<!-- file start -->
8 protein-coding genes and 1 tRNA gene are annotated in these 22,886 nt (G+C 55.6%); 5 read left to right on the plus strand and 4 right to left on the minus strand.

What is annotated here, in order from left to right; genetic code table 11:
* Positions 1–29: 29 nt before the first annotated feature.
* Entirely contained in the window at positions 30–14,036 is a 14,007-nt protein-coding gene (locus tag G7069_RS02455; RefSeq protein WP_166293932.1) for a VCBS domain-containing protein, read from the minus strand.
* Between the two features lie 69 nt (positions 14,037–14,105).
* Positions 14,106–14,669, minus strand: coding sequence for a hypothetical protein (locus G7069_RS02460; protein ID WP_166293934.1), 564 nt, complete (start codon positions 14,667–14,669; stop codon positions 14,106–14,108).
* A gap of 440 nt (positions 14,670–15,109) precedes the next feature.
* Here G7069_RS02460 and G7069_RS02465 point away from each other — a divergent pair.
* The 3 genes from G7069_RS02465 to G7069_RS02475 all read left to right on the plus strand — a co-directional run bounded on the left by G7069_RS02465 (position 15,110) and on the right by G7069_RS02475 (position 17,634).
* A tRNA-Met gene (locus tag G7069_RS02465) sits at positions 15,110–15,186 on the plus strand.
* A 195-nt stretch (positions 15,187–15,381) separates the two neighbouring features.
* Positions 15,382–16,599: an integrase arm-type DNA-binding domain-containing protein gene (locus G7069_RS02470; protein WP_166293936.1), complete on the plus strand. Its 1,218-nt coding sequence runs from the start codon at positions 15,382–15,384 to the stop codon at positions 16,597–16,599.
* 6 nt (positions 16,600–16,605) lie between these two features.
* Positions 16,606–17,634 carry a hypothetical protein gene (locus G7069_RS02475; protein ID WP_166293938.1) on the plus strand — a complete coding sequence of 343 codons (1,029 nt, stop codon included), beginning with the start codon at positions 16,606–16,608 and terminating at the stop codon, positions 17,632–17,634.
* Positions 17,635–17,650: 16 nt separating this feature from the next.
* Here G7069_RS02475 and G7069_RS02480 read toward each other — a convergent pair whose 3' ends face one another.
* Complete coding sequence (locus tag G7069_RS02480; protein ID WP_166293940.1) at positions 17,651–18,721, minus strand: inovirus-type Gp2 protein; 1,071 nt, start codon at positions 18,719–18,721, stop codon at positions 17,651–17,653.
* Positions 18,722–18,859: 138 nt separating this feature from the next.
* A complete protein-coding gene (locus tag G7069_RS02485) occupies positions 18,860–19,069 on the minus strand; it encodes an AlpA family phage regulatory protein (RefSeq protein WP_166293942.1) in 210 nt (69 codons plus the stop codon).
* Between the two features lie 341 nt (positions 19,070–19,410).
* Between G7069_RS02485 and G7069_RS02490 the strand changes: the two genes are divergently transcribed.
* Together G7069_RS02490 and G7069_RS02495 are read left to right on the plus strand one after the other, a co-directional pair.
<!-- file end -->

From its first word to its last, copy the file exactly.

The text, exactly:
8 protein-coding genes and 1 tRNA gene are annotated in these 22,886 nt (G+C 55.6%); 5 read left to right on the plus strand and 4 right to left on the minus strand.

What is annotated here, in order from left to right; genetic code table 11:
* Positions 1–29: 29 nt before the first annotated feature.
* Entirely contained in the window at positions 30–14,036 is a 14,007-nt protein-coding gene (locus tag G7069_RS02455; RefSeq protein WP_166293932.1) for a VCBS domain-containing protein, read from the minus strand.
* Between the two features lie 69 nt (positions 14,037–14,105).
* Positions 14,106–14,669, minus strand: coding sequence for a hypothetical protein (locus G7069_RS02460; protein ID WP_166293934.1), 564 nt, complete (start codon positions 14,667–14,669; stop codon positions 14,106–14,108).
* A gap of 440 nt (positions 14,670–15,109) precedes the next feature.
* Here G7069_RS02460 and G7069_RS02465 point away from each other — a divergent pair.
* The 3 genes from G7069_RS02465 to G7069_RS02475 all read left to right on the plus strand — a co-directional run bounded on the left by G7069_RS02465 (position 15,110) and on the right by G7069_RS02475 (position 17,634).
* A tRNA-Met gene (locus tag G7069_RS02465) sits at positions 15,110–15,186 on the plus strand.
* A 195-nt stretch (positions 15,187–15,381) separates the two neighbouring features.
* Positions 15,382–16,599: an integrase arm-type DNA-binding domain-containing protein gene (locus G7069_RS02470; protein WP_166293936.1), complete on the plus strand. Its 1,218-nt coding sequence runs from the start codon at positions 15,382–15,384 to the stop codon at positions 16,597–16,599.
* 6 nt (positions 16,600–16,605) lie between these two features.
* Positions 16,606–17,634 carry a hypothetical protein gene (locus G7069_RS02475; protein ID WP_166293938.1) on the plus strand — a complete coding sequence of 343 codons (1,029 nt, stop codon included), beginning with the start codon at positions 16,606–16,608 and terminating at the stop codon, positions 17,632–17,634.
* Positions 17,635–17,650: 16 nt separating this feature from the next.
* Here G7069_RS02475 and G7069_RS02480 read toward each other — a convergent pair whose 3' ends face one another.
* Complete coding sequence (locus tag G7069_RS02480; protein ID WP_166293940.1) at positions 17,651–18,721, minus strand: inovirus-type Gp2 protein; 1,071 nt, start codon at positions 18,719–18,721, stop codon at positions 17,651–17,653.
* Positions 18,722–18,859: 138 nt separating this feature from the next.
* A complete protein-coding gene (locus tag G7069_RS02485) occupies positions 18,860–19,069 on the minus strand; it encodes an AlpA family phage regulatory protein (RefSeq protein WP_166293942.1) in 210 nt (69 codons plus the stop codon).
* Between the two features lie 341 nt (positions 19,070–19,410).
* Between G7069_RS02485 and G7069_RS02490 the strand changes: the two genes are divergently transcribed.
* Together G7069_RS02490 and G7069_RS02495 are read left to right on the plus strand one after the other, a co-directional pair.